They were always dignified about it
            When they sent us to our rooms

            My brother locked his door and
            Listened to the radio –
            He wasn’t much to read

            I kept mine open just a crack
            But I could never hear exactly
            What they said
            Though how they said the things
            I couldn’t hear seemed worse
            Than whispering: it made me
            Think of places like Antarctica
            Or Space

            It wasn’t even words but more
            Like fluid moving slowly
            Down a drain

            As I waited for the drips to stop
            I got Ideas – you see, I thought
            Like a Philosopher about a cause,
            Or causes, and the role of time and
            How the further back something occurred
            The less we tended to attribute blame:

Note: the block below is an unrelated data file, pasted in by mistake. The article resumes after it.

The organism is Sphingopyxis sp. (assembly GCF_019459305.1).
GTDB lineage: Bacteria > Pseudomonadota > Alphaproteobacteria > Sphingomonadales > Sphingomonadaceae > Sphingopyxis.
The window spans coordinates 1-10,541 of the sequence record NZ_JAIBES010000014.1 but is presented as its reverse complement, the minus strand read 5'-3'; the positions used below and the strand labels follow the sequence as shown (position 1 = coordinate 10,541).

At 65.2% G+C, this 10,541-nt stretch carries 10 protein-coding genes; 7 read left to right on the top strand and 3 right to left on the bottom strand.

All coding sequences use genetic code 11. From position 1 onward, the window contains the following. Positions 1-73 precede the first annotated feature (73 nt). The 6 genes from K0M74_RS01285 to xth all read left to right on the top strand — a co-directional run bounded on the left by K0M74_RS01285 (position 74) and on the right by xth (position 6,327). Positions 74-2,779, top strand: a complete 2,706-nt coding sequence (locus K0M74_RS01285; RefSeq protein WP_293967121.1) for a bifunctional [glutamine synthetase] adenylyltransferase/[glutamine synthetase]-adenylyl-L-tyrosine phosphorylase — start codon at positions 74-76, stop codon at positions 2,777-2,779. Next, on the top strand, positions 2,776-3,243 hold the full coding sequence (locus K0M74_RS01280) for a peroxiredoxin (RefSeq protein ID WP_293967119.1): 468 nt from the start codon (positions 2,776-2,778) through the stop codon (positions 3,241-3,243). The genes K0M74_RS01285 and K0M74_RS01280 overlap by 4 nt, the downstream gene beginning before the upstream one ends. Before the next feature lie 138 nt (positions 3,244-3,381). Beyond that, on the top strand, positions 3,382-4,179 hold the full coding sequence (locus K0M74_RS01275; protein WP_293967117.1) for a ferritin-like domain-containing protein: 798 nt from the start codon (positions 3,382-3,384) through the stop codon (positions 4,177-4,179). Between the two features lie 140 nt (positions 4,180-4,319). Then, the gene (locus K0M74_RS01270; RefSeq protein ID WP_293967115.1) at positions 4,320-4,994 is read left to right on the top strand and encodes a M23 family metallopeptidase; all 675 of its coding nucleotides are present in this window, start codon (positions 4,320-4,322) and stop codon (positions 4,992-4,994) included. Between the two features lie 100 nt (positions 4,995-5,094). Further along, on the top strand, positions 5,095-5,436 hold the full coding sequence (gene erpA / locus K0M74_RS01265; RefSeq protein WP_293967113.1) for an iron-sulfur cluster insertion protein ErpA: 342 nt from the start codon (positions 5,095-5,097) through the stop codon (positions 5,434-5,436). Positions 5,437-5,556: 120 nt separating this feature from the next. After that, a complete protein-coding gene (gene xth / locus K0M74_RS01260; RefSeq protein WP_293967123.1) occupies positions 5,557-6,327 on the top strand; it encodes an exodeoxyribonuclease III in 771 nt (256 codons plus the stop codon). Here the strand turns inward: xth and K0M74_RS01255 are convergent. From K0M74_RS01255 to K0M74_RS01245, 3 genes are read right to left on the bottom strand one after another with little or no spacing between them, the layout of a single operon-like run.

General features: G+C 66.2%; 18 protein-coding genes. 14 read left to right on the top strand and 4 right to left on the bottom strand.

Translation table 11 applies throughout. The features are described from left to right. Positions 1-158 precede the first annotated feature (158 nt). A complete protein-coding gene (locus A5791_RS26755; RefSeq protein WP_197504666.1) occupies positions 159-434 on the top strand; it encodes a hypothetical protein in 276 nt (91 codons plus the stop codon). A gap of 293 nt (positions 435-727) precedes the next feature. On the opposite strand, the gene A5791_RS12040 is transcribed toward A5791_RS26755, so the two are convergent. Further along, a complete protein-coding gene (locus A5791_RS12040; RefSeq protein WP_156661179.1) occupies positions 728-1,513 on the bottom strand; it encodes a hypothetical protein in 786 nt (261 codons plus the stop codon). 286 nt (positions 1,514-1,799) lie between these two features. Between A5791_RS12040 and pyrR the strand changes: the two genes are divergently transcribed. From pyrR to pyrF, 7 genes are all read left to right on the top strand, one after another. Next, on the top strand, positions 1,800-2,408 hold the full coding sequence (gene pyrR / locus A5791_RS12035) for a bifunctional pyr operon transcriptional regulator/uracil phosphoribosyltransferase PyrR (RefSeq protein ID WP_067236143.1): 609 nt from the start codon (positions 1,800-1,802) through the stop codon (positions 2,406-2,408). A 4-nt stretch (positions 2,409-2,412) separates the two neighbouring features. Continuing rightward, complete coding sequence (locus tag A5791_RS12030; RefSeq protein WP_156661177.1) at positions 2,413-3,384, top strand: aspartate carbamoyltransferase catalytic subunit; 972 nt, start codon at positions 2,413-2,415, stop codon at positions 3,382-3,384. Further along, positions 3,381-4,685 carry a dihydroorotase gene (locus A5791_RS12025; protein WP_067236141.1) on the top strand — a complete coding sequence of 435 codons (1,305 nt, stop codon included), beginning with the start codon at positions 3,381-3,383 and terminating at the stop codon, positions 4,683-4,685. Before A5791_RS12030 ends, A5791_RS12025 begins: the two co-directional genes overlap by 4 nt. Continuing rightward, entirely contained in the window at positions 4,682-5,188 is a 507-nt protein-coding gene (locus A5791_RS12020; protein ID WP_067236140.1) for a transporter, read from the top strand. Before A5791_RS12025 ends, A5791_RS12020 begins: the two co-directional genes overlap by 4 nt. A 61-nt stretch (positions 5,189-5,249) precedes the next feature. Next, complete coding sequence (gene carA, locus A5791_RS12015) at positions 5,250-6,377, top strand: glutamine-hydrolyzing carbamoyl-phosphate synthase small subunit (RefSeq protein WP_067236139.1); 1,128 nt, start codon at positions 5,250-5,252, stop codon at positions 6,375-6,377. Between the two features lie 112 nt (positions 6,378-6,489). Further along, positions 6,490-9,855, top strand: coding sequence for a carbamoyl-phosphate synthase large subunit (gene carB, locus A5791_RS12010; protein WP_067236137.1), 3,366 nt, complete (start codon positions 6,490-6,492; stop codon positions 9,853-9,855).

And really, when you thought about it hard,
            What passed a moment or 
            A billion years ago was just as
            Irretrievable . . .

            When mom peeked in at me
            I rubbed my eyes
            As if I’d been asleep
            Pretending not to see 
            The bruises on her cheeks

            They weren’t really visible
            Because my father wasn’t violent
            Like that: I just could tell
            Their tenderness and burn
            The way an older son
            Who’s had his share of hugs
            Is able to, and yearned
            For shoulders big and wide
            As my philosophising petered out

            It happened, finally, one day,
            And it was just the three of us

            Of all the things I marvelled 
            That my mom could do –
            Like handle hot potatoes without gloves
            Or wipe up milk that spilled
            So that it disappeared without a trace –

            She showed her strength the most
            By making it okay for me 
            To keep my dreams and 
            Save my arms the extra weight
            A lesser mother 
            Would have welcomed


            Emanuel E. García, Wandering Bark2013